US expats lead some of the most extraordinary lives. Rashad Pharoan was raised in Europe, the Middle East, and the U.S, and worked in banking in Florida until a dramatic experience caused him to reassess his his values and set off to explore the world. Rashad's blog www.bankerinthesun.com
has over 80,000 followers, and he has written guides to Thailand, Nepal and South East Asia, as well as an historical novel.
What inspired you to leave the US to live abroad?
I was robbed at gunpoint. I really thought it was the end—right then and there in front of my house. All my dreams, all my aspirations, everything seemed to mean nothing any more. I’d never taken the leap and traveled extensively when I had the chance. Thankfully, the robbers ran off and I got a chance to change all that. After the court case (the robbers were caught) I sold my car and my house, and bought a one-way ticket to Jakarta.
For how long have you been living abroad?
I’ve been away from the U.S. for five years now. Time just flies. I’m planning on soon returning to Florida to visit friends, but most of my family doesn’t live in the U.S, which makes it easier to stay abroad. I spent three of those five years in Saudi Arabia, where I worked in a bank. I’ve been full-time on the road now for the past year and a half and don’t regret it the least bit. It’s taught me to have faith that all will work out when it’ll work out, so no need to worry. Just travel, do what you love, and enjoy today.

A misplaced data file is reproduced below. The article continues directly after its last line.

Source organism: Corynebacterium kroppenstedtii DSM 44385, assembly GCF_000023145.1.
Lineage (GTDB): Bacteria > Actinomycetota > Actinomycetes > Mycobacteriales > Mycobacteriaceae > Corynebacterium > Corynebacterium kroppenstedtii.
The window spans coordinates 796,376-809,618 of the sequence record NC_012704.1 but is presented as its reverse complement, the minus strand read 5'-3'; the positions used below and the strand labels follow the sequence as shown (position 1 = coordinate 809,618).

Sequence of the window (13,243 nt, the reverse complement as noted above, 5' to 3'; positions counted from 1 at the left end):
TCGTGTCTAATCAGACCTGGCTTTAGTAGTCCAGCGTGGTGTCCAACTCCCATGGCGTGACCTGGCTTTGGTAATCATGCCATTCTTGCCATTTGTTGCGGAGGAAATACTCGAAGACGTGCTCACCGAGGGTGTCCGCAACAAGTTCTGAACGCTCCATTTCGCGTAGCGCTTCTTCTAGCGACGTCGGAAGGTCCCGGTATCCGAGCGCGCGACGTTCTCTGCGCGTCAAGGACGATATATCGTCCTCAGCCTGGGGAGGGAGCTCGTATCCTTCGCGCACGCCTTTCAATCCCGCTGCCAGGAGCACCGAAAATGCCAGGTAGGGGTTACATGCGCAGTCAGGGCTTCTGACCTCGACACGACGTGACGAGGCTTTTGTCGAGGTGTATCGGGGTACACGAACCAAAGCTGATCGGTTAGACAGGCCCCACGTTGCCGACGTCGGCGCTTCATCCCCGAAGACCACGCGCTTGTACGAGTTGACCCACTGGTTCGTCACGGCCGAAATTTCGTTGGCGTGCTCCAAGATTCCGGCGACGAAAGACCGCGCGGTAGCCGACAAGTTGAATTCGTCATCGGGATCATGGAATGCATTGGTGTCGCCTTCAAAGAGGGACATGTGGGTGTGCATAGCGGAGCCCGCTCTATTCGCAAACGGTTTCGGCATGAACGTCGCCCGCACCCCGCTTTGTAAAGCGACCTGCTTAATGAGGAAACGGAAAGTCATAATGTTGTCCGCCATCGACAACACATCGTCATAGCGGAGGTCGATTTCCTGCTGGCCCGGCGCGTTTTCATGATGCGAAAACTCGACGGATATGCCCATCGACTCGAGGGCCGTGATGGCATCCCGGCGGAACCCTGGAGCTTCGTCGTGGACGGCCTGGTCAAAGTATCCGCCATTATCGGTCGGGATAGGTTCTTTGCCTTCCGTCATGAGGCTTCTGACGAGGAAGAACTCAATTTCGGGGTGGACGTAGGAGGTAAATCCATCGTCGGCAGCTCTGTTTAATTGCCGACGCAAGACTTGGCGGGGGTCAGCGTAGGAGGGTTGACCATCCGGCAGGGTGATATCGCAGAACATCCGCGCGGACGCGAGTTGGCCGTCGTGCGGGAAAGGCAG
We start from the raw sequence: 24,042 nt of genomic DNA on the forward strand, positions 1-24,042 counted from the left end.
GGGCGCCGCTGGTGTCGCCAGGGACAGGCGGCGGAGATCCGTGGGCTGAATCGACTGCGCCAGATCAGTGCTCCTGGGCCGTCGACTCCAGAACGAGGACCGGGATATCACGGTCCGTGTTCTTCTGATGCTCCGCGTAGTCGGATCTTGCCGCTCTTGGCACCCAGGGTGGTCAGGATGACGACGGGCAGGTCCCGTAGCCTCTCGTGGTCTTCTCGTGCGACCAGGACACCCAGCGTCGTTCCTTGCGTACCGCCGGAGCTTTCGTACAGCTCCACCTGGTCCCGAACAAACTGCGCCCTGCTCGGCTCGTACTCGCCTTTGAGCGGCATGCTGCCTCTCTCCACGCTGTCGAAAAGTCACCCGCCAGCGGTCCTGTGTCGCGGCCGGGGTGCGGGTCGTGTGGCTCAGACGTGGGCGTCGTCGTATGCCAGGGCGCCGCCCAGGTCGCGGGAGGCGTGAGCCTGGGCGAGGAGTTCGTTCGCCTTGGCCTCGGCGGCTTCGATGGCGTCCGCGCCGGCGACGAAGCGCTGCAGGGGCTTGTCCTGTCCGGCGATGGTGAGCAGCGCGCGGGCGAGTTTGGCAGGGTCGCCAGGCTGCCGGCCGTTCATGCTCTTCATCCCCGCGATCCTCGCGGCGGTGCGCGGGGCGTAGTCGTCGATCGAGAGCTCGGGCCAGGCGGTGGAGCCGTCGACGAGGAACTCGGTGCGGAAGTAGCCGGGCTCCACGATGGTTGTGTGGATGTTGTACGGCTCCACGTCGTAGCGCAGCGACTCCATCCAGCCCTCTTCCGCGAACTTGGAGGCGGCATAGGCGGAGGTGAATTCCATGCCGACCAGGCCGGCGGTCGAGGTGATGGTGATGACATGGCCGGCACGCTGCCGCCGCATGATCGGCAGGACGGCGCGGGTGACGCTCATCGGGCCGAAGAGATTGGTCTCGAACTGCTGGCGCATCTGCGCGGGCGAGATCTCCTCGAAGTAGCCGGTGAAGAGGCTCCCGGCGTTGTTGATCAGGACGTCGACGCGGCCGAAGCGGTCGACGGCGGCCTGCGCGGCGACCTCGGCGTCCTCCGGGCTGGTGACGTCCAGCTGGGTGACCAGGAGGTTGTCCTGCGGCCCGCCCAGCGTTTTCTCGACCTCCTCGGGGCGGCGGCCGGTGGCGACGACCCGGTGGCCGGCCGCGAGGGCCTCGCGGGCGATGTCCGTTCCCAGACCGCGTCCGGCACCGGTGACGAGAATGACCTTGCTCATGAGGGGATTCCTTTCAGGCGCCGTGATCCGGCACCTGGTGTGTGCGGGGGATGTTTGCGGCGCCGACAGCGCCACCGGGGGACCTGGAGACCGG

What do you like most about living abroad?
The freedom, the challenges, and the new friends you make. Being in places like Thailand or Japan may sound like a dream—and it is when you’re only there for a week or two—but living in those places long term is a different experience altogether. You have to make new friends. You have to survive. Your support structure back home is good as useless when it comes to every day life abroad. It’s basically you taking on the world, not that the world is against you, but it definitely poses significant challenges in terms of loneliness, love, and money.
What do you miss most from the US?
I miss paying for things in dollars! I miss the road trips, my friends, the hospitality, the service, the people, the place—everything! The Wizard of Oz nailed it when Dorothy said “There’s no place like home.” There really isn’t. As much as I love all the places I’ve visited, nothing beats sitting in a diner in New York City with my friends, or cruising along the coastal road from LA to San Diego. I love everything about the US, and being abroad makes you appreciate what you have, instead of focusing on what you don’t have.
If you could travel back in time, what advice would you give yourself about living abroad before you becoming an expat?
Stop stressing. Don’t overplan, just go with the flow. Don’t follow set itineraries or follow a crowd, unless you’re traveling with them! Just do what you want to do and enjoy today. Don’t carry a camera or smartphone and start snapping pictures as soon as you get some place. Enjoy the beauty in front of you, not through a lens. You can do all the photography, selfies, and media sharing tomorrow. Just enjoy today. Get a good book, and read in cafés in foreign places, amidst foreign faces.
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